Local teacher and politician Adrienne Bell received a call in August from a woman of color on Galveston Island. The woman and her mother were in financial trouble brought on by the end of federal unemployment assistance programs; without the extra benefits, the two were forced to live on a combined $80 a week.

“She’s like, ‘Ms. Bell, what are we supposed to do?’ And I don’t have an answer for that,” said Bell, who was the Democratic nominee for the U.S. District 14 representative seat in November. “We’re going backwards in the areas of being able to take care of our families and ... ourselves.”

Bell is among several local community leaders of color who said Black and Hispanic people in Houston have been disproportionately affected as the COVID-19 pandemic stretches on.

A lack of access to proper resources, particularly health care and monetary assistance, has led to widespread negative effects on these populations’ physical, emotional and financial health.

While COVID-19 has affected everyone, people of color—particularly Hispanics—have had the majority of cases, hospitalizations and deaths. In Houston and Texas, Hispanics lead in COVID-19-related deaths, according to the Texas Medical Center and Texas Department of State Health Services. Black people lead the nation in COVID-19 deaths, according to The COVID Tracking Project.

Additionally, there are disparities in economic relief. Of the more than 2,200 businesses in Bay Area cities that received Paycheck Protection Program loans through August, fewer than 70 were minority-owned, per the U.S. Treasury Department.

The momentum gained by the Black middle class in the last 10 years has been slowed by COVID-19, even in the Houston area, where Black business owners can generally prosper, said Farrah Gafford Cambrice, associate professor of sociology at Prairie View A&M University.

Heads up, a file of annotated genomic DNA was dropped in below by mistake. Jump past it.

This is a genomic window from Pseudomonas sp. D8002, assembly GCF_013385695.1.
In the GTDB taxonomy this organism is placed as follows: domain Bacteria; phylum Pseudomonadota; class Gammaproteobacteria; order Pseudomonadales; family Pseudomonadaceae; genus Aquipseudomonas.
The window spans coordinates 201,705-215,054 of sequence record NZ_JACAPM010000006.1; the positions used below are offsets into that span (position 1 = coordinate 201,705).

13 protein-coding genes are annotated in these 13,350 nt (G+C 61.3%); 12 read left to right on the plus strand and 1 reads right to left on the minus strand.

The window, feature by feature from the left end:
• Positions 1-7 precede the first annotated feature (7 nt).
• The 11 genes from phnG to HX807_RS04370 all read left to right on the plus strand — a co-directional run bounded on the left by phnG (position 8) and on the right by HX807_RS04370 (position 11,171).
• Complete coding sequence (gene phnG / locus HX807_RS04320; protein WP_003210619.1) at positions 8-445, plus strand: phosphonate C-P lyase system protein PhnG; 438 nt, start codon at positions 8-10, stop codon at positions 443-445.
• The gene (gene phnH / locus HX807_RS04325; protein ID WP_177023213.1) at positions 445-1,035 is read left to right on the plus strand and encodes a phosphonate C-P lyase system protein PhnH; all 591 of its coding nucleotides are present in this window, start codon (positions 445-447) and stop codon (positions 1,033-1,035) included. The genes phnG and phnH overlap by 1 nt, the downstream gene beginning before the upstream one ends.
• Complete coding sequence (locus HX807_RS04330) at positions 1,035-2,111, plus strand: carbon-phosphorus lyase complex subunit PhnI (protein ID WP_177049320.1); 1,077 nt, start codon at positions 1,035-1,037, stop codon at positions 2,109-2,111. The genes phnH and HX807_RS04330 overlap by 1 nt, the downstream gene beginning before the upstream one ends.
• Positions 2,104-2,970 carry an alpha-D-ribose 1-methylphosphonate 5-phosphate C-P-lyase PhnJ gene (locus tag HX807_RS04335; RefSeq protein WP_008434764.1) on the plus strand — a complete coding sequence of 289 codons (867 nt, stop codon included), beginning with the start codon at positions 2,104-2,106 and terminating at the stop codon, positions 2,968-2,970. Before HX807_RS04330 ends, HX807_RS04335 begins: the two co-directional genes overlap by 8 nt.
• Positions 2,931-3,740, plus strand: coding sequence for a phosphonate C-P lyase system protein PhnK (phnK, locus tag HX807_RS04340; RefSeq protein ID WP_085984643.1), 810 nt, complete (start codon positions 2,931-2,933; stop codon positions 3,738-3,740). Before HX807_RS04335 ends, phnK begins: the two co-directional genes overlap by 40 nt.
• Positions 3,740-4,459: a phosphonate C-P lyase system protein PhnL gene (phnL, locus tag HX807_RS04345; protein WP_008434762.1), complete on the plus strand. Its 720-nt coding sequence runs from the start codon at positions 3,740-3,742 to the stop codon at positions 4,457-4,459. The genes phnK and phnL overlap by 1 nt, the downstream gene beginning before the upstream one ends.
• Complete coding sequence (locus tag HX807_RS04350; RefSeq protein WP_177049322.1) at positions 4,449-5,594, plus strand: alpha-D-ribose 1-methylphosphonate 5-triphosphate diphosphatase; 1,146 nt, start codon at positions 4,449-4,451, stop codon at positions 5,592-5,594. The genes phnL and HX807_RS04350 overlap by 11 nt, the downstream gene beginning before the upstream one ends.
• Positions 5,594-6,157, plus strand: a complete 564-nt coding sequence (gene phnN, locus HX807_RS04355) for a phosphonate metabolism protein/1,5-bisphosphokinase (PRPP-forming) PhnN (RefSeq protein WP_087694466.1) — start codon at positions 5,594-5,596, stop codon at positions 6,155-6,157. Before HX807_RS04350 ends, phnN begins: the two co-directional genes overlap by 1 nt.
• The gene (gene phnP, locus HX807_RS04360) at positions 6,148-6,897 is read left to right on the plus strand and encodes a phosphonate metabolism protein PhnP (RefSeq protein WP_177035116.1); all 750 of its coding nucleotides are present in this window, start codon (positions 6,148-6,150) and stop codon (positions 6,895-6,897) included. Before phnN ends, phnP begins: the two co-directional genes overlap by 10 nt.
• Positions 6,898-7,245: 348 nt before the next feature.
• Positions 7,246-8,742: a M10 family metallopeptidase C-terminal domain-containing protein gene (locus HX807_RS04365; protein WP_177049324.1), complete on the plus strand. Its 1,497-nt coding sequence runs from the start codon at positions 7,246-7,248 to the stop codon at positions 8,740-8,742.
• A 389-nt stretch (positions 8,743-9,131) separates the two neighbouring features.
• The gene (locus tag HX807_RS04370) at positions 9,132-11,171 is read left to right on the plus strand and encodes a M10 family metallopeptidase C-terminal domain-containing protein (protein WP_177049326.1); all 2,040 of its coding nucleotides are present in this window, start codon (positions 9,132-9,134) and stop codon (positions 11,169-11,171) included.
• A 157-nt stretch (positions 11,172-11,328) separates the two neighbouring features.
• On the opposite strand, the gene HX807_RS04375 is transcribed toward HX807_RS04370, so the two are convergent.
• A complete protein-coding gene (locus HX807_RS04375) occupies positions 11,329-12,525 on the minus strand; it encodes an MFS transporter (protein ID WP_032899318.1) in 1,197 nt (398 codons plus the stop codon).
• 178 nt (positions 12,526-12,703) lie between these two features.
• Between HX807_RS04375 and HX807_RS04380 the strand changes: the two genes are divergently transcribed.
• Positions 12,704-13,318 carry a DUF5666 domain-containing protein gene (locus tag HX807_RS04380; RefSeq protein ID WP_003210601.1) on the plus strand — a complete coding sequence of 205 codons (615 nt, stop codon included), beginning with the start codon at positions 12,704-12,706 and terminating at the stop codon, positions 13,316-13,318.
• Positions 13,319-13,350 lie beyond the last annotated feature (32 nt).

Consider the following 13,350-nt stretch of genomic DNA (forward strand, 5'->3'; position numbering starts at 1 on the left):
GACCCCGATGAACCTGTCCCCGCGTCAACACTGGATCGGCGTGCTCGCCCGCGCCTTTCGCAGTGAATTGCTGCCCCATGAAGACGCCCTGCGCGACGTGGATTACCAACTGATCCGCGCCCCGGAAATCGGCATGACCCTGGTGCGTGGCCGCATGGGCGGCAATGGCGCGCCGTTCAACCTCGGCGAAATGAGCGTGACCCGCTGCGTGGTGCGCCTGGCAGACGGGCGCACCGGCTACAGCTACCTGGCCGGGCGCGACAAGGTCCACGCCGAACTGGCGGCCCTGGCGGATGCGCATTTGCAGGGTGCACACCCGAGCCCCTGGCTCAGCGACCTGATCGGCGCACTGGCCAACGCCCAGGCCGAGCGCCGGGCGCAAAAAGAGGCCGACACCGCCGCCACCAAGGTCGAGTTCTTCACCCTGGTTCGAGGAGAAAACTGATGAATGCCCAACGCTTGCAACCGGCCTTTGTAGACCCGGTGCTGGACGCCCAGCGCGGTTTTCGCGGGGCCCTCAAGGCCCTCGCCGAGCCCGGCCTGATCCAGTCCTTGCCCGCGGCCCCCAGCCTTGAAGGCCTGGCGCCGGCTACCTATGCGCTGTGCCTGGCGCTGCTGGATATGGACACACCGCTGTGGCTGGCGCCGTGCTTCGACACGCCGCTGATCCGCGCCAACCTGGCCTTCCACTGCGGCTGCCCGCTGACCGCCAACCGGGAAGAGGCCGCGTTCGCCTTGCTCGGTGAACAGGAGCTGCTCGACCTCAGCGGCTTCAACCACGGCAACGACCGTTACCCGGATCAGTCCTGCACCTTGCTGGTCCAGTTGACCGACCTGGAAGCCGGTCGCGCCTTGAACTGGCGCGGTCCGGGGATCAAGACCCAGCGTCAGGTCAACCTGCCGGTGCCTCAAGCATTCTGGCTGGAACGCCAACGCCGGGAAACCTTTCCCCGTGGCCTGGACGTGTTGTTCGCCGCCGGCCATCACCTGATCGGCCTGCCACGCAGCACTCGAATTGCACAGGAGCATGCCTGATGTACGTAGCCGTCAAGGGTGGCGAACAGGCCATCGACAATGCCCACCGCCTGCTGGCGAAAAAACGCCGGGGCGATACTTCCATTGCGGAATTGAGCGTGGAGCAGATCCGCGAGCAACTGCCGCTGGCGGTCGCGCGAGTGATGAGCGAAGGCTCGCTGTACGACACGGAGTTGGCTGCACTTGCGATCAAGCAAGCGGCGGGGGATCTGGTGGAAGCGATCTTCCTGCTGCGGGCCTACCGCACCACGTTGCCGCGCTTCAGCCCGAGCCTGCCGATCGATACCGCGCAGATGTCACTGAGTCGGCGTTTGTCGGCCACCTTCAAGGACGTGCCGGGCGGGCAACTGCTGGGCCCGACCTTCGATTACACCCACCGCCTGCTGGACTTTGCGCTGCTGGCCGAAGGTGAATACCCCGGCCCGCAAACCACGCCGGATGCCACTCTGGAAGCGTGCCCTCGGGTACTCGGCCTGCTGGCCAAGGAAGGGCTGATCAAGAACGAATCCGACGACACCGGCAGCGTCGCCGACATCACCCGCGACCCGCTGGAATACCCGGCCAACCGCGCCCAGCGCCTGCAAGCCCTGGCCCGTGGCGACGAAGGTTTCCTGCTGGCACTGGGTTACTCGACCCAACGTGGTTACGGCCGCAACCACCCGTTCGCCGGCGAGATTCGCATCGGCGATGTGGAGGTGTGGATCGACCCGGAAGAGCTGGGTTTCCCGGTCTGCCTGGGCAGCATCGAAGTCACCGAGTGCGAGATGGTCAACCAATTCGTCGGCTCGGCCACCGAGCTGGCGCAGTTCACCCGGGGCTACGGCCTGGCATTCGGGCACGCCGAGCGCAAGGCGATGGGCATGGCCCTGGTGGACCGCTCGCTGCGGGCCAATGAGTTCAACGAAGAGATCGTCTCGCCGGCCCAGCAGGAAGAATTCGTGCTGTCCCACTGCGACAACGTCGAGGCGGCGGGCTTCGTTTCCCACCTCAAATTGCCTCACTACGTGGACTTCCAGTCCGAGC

“It’s definitely going to come with some struggles for some time to come in terms of health care, economic opportunities and jobs,” Cambrice said. “The pandemic has just kind of layered on inequality after inequity after inequality for people of color.”

Health care inequities

Racism and structural inequality create environments where Black people are exposed to more illnesses, Cambrice said. As of February, Black and Hispanic Americans are 2.9 and 3.1 times more likely, respectively, to be hospitalized with COVID-19 compared to white people, per the Centers for Disease Control and Prevention.

On an A-F grading scale, The American Lung Association ranks both Harris and Galveston counties at an F for air quality. For people of color in southeast Houston communities, including Texas City, living in environments with toxic air quality leaves them at higher risk for asthma, which is a leading cause of COVID-19 infection in some places, Bell said.

Cambrice and Elizabeth Perez, director of the Office of Communications, Education and Engagement at Harris County Public Health, emphasized many workers of color are in lower-wage essential-worker jobs, often without a path to making more money or access to proper health insurance.

Workers in grocery stores, construction and health care, for example, are often largely Hispanic, Perez said. Black middle-class families, in which the breadwinners may be working in lower-paying industries such as fast food or hospitality, often walk on a financial tightrope, Cambrice said.

The Hispanic community is one of the least insured populations, leading to more chronic conditions, Perez said. Data from nonprofit Greater Houston Community Foundation shows in 2017, the uninsured rate for Harris County’s Black adults was 22.6%—twice as high as that of the white uninsured population, 11.1%. The disparity was even greater for Hispanics in Harris County with 43.9% of the population uninsured.

“It’s this chronic underbelly of health disparities that exist in the community,” Perez said. “It’s a very hard decision ... between if you are going to seek health care or put food on the table.”

Research has shown particularly in the last five years that Black families are turning to multigenerational housing—extended families living under one roof—as a way to recover financially and receive support from relatives, Cambrice said. The same is true for Hispanic families, Perez said, who tend to have a tight familial culture.

While families do receive those benefits while cohabitating, it complicates self-isolation, quarantining or social distancing practices in many cases, said Cambrice, Perez and Wykesha Kelley-Dixon, director of programs at Bay Area Turning Point.